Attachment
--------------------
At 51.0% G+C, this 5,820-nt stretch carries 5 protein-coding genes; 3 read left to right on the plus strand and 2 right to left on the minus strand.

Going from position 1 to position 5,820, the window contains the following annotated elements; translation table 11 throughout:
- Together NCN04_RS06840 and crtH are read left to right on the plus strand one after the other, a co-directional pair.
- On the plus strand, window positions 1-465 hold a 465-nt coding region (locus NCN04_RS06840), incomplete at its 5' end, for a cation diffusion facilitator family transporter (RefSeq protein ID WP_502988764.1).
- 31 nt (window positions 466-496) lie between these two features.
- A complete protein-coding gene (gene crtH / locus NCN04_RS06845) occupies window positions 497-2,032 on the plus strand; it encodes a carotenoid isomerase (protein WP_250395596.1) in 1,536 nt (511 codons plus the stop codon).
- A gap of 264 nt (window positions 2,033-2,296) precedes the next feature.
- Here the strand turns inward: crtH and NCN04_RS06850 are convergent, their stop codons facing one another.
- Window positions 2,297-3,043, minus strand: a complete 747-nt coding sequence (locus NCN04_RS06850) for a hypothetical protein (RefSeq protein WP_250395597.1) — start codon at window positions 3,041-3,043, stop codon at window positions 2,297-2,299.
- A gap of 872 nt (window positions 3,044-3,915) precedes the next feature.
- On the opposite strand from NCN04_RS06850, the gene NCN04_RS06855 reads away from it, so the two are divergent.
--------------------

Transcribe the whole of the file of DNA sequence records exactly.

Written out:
At 51.0% G+C, this 5,820-nt stretch carries 5 protein-coding genes; 3 read left to right on the plus strand and 2 right to left on the minus strand.

Going from position 1 to position 5,820, the window contains the following annotated elements; translation table 11 throughout:
- Together NCN04_RS06840 and crtH are read left to right on the plus strand one after the other, a co-directional pair.
- On the plus strand, window positions 1-465 hold a 465-nt coding region (locus NCN04_RS06840), incomplete at its 5' end, for a cation diffusion facilitator family transporter (RefSeq protein ID WP_502988764.1).
- 31 nt (window positions 466-496) lie between these two features.
- A complete protein-coding gene (gene crtH / locus NCN04_RS06845) occupies window positions 497-2,032 on the plus strand; it encodes a carotenoid isomerase (protein WP_250395596.1) in 1,536 nt (511 codons plus the stop codon).
- A gap of 264 nt (window positions 2,033-2,296) precedes the next feature.
- Here the strand turns inward: crtH and NCN04_RS06850 are convergent, their stop codons facing one another.
- Window positions 2,297-3,043, minus strand: a complete 747-nt coding sequence (locus NCN04_RS06850) for a hypothetical protein (RefSeq protein WP_250395597.1) — start codon at window positions 3,041-3,043, stop codon at window positions 2,297-2,299.
- A gap of 872 nt (window positions 3,044-3,915) precedes the next feature.
- On the opposite strand from NCN04_RS06850, the gene NCN04_RS06855 reads away from it, so the two are divergent.